Bernanke Would Defend Lehman Actions to His `Deathbed’ [Bloomberg]
Federal Reserve Chairman Ben S. Bernanke, in a confidential talk with the commission probing the causes of the financial crisis, said he would defend to his “deathbed” his actions prior to the bankruptcy of Lehman Brothers Holdings Inc. “I will maintain to my deathbed, that we made every effort to save Lehman, but we were just unable to do so because of a lack of legal authority,” Bernanke said, referring to the 2008 failure that intensified a crisis that Bernanke said was the worst in history, according to an 89-page transcript of the interview by the Financial Crisis Inquiry Commission.
5,100 More IRS Agents [WSJ]
As predicted, from the WSJ Op-Ed page, “We doubt this is the kind of fiscal discipline that voters had in mind in November, but it does reflect the mentality of an Administration that assumes it could go a long way to balancing the budget if only fewer Americans shirked their tax bills. The 5,100 extra IRS gumshoes are supposed to chase the $300 billion “tax gap,” the Beltway’s version of the Loch Ness monster that is the difference between what the IRS collects and what Congress thinks Americans owe. It’s about as real as Nessie, though at least with the monster some Scots claim photographic evidence.”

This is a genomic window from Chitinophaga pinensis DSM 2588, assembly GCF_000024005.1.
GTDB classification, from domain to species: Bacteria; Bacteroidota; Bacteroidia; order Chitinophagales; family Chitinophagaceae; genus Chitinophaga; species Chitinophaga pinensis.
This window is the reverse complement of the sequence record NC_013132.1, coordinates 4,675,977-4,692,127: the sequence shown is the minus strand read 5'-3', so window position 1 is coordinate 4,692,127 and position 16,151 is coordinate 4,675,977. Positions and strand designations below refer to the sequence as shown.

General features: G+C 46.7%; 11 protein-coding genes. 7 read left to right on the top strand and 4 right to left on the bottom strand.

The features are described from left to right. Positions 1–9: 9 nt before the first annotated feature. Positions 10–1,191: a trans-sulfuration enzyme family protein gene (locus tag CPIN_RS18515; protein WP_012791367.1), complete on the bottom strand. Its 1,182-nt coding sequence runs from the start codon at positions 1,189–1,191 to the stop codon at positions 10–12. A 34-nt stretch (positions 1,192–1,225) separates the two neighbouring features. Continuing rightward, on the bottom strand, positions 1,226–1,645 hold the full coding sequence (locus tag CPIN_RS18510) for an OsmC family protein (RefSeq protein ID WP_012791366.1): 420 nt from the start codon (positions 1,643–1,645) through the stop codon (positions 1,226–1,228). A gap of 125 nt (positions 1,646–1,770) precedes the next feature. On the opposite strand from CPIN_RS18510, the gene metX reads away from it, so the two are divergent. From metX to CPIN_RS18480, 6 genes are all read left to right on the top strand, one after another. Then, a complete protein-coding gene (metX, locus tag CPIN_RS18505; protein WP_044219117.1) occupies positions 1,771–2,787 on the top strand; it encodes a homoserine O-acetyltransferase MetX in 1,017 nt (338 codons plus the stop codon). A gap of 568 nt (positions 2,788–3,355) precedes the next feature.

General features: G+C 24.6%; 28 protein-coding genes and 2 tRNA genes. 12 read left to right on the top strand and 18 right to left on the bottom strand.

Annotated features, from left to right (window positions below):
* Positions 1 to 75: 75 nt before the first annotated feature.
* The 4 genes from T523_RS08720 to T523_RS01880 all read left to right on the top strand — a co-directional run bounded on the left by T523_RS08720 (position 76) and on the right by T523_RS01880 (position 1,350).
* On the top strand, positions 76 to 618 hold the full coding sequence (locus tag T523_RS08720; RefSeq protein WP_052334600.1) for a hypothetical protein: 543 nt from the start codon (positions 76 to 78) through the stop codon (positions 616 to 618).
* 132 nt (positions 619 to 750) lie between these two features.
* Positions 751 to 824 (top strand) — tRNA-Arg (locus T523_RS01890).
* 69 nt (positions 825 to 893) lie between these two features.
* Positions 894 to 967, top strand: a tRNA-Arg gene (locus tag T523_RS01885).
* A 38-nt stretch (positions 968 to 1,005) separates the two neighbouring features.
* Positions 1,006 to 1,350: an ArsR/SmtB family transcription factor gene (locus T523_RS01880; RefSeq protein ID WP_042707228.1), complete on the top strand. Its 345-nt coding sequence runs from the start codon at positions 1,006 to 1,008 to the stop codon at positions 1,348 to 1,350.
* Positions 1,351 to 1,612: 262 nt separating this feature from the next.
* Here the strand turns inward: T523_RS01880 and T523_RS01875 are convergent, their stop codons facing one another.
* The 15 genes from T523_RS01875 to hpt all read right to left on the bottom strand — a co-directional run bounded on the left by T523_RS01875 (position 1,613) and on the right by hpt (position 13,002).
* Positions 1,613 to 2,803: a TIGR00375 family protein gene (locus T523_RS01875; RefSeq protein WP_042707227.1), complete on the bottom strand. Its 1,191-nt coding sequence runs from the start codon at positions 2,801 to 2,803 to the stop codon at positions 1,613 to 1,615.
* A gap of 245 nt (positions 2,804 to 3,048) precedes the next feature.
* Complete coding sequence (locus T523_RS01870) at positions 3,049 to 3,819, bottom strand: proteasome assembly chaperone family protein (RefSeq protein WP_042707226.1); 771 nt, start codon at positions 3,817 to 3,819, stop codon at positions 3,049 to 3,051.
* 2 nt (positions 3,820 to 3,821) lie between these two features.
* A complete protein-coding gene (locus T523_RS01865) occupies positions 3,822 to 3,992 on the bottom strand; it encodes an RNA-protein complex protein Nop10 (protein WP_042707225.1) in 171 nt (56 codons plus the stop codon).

Auditors and Consulting: Claims Of No Conflict Strain Credibility [Re:The Auditors]
Francine McKenna reports that the rebuilding of the Big 4 consulting practices (i.e. Advisory) makes for a slippery slope.
IASB Parent Org. Opens Regional Office In Tokyo; Could Norwalk Be Next? [FEI Blog]
There goes the neighborhood.
Deloitte: Text Messaging Still Far More Popular Than Mobile Twitter, Other Social Networks [MobileCrunch]
“[R]eports of the text message’s demise have been grossly exaggerated.”
How to Quit Your Job [HBR]
First, you march in so-and-so’s office but then what?
Five Signs You’re a Bad Boss [WSJ]
Do you send lots of one-word emails? That would be strike one.
Nasdaq CFO leaves for buyout firm Carlyle [Reuters]
Transatlantic exchange operator Nasdaq OMX Group Inc has lost its chief financial officer Adena Friedman, who is quitting to take the same position at Washington, D.C.-based private equity firm Carlyle Group.